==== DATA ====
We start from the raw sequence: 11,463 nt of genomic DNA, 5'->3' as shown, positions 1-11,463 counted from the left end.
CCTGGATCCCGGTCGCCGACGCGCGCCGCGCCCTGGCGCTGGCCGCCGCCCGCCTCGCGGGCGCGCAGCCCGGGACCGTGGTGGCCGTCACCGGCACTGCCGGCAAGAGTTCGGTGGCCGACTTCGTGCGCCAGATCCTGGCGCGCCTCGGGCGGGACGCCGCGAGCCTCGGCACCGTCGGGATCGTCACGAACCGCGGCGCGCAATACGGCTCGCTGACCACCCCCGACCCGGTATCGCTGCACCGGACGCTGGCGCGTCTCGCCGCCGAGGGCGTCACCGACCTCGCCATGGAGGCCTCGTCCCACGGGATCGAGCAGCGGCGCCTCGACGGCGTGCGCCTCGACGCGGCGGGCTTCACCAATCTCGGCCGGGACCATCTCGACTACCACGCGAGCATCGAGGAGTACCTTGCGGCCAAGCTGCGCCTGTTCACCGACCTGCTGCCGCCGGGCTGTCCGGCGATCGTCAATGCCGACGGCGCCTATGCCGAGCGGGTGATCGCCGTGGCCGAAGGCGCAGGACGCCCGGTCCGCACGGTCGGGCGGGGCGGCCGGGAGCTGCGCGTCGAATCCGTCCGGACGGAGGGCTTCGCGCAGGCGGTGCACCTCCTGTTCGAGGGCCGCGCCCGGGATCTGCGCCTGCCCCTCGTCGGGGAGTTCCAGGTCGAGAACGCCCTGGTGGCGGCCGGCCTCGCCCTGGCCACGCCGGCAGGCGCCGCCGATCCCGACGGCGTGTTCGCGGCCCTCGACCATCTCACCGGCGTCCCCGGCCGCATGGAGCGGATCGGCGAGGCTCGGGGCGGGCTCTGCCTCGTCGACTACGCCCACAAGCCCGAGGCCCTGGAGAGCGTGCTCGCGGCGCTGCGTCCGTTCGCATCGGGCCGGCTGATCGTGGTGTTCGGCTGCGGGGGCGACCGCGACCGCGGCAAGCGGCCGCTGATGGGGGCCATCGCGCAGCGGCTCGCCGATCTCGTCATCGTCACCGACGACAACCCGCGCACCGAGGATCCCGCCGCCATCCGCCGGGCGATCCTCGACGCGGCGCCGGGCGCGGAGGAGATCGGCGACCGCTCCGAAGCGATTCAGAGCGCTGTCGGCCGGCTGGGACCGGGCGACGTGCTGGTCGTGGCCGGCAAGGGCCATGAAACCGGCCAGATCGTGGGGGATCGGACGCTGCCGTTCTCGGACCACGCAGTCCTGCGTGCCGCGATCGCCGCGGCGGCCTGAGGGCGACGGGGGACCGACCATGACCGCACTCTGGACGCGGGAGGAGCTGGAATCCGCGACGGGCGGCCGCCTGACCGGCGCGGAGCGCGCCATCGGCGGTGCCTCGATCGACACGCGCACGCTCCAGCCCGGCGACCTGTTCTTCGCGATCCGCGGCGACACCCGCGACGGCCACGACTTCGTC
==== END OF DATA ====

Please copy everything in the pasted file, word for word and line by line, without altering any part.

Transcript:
We start from the raw sequence: 11,463 nt of genomic DNA, 5'->3' as shown, positions 1-11,463 counted from the left end.
CCTGGATCCCGGTCGCCGACGCGCGCCGCGCCCTGGCGCTGGCCGCCGCCCGCCTCGCGGGCGCGCAGCCCGGGACCGTGGTGGCCGTCACCGGCACTGCCGGCAAGAGTTCGGTGGCCGACTTCGTGCGCCAGATCCTGGCGCGCCTCGGGCGGGACGCCGCGAGCCTCGGCACCGTCGGGATCGTCACGAACCGCGGCGCGCAATACGGCTCGCTGACCACCCCCGACCCGGTATCGCTGCACCGGACGCTGGCGCGTCTCGCCGCCGAGGGCGTCACCGACCTCGCCATGGAGGCCTCGTCCCACGGGATCGAGCAGCGGCGCCTCGACGGCGTGCGCCTCGACGCGGCGGGCTTCACCAATCTCGGCCGGGACCATCTCGACTACCACGCGAGCATCGAGGAGTACCTTGCGGCCAAGCTGCGCCTGTTCACCGACCTGCTGCCGCCGGGCTGTCCGGCGATCGTCAATGCCGACGGCGCCTATGCCGAGCGGGTGATCGCCGTGGCCGAAGGCGCAGGACGCCCGGTCCGCACGGTCGGGCGGGGCGGCCGGGAGCTGCGCGTCGAATCCGTCCGGACGGAGGGCTTCGCGCAGGCGGTGCACCTCCTGTTCGAGGGCCGCGCCCGGGATCTGCGCCTGCCCCTCGTCGGGGAGTTCCAGGTCGAGAACGCCCTGGTGGCGGCCGGCCTCGCCCTGGCCACGCCGGCAGGCGCCGCCGATCCCGACGGCGTGTTCGCGGCCCTCGACCATCTCACCGGCGTCCCCGGCCGCATGGAGCGGATCGGCGAGGCTCGGGGCGGGCTCTGCCTCGTCGACTACGCCCACAAGCCCGAGGCCCTGGAGAGCGTGCTCGCGGCGCTGCGTCCGTTCGCATCGGGCCGGCTGATCGTGGTGTTCGGCTGCGGGGGCGACCGCGACCGCGGCAAGCGGCCGCTGATGGGGGCCATCGCGCAGCGGCTCGCCGATCTCGTCATCGTCACCGACGACAACCCGCGCACCGAGGATCCCGCCGCCATCCGCCGGGCGATCCTCGACGCGGCGCCGGGCGCGGAGGAGATCGGCGACCGCTCCGAAGCGATTCAGAGCGCTGTCGGCCGGCTGGGACCGGGCGACGTGCTGGTCGTGGCCGGCAAGGGCCATGAAACCGGCCAGATCGTGGGGGATCGGACGCTGCCGTTCTCGGACCACGCAGTCCTGCGTGCCGCGATCGCCGCGGCGGCCTGAGGGCGACGGGGGACCGACCATGACCGCACTCTGGACGCGGGAGGAGCTGGAATCCGCGACGGGCGGCCGCCTGACCGGCGCGGAGCGCGCCATCGGCGGTGCCTCGATCGACACGCGCACGCTCCAGCCCGGCGACCTGTTCTTCGCGATCCGCGGCGACACCCGCGACGGCCACGACTTCGTC